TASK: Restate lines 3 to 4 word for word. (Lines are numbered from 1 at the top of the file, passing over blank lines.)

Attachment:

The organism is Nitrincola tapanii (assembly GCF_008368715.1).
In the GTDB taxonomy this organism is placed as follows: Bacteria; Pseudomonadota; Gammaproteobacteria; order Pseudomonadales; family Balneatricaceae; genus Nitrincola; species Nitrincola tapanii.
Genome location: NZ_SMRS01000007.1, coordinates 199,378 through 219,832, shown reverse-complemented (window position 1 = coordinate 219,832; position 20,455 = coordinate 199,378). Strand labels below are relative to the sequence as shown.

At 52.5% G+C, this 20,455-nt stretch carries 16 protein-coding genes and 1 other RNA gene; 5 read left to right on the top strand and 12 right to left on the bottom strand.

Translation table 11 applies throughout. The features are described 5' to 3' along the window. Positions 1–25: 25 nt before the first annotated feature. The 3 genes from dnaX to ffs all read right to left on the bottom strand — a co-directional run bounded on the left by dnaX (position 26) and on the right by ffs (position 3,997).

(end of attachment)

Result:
Genome location: NZ_SMRS01000007.1, coordinates 199,378 through 219,832, shown reverse-complemented (window position 1 = coordinate 219,832; position 20,455 = coordinate 199,378). Strand labels below are relative to the sequence as shown.

At 52.5% G+C, this 20,455-nt stretch carries 16 protein-coding genes and 1 other RNA gene; 5 read left to right on the top strand and 12 right to left on the bottom strand.